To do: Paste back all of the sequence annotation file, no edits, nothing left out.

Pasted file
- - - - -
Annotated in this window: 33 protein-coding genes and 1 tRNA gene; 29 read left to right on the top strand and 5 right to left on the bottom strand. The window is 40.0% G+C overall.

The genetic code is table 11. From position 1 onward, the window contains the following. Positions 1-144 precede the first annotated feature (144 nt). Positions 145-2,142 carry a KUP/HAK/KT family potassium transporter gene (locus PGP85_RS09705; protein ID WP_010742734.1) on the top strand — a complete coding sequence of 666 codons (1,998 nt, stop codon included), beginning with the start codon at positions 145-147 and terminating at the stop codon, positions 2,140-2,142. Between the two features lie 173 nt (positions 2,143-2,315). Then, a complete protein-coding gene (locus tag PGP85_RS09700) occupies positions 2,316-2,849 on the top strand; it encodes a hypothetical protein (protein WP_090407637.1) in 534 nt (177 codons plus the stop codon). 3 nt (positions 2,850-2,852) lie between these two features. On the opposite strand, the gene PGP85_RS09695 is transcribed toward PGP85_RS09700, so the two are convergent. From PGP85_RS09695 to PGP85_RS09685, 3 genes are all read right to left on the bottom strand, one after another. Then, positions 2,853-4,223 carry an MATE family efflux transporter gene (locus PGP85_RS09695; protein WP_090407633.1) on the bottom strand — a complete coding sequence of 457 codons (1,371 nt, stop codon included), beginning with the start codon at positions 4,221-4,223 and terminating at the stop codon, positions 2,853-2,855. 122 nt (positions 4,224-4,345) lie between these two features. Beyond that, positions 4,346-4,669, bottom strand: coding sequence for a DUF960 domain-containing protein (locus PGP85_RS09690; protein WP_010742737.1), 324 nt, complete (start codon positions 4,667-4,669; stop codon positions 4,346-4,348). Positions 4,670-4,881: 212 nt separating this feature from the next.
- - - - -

Annotated in this window: 33 protein-coding genes and 1 tRNA gene; 29 read left to right on the top strand and 5 right to left on the bottom strand. The window is 40.0% G+C overall.

The genetic code is table 11. From position 1 onward, the window contains the following. Positions 1-144 precede the first annotated feature (144 nt). Positions 145-2,142 carry a KUP/HAK/KT family potassium transporter gene (locus PGP85_RS09705; protein ID WP_010742734.1) on the top strand — a complete coding sequence of 666 codons (1,998 nt, stop codon included), beginning with the start codon at positions 145-147 and terminating at the stop codon, positions 2,140-2,142. Between the two features lie 173 nt (positions 2,143-2,315). Then, a complete protein-coding gene (locus tag PGP85_RS09700) occupies positions 2,316-2,849 on the top strand; it encodes a hypothetical protein (protein WP_090407637.1) in 534 nt (177 codons plus the stop codon). 3 nt (positions 2,850-2,852) lie between these two features. On the opposite strand, the gene PGP85_RS09695 is transcribed toward PGP85_RS09700, so the two are convergent. From PGP85_RS09695 to PGP85_RS09685, 3 genes are all read right to left on the bottom strand, one after another. Then, positions 2,853-4,223 carry an MATE family efflux transporter gene (locus PGP85_RS09695; protein WP_090407633.1) on the bottom strand — a complete coding sequence of 457 codons (1,371 nt, stop codon included), beginning with the start codon at positions 4,221-4,223 and terminating at the stop codon, positions 2,853-2,855. 122 nt (positions 4,224-4,345) lie between these two features. Beyond that, positions 4,346-4,669, bottom strand: coding sequence for a DUF960 domain-containing protein (locus PGP85_RS09690; protein WP_010742737.1), 324 nt, complete (start codon positions 4,667-4,669; stop codon positions 4,346-4,348). Positions 4,670-4,881: 212 nt separating this feature from the next.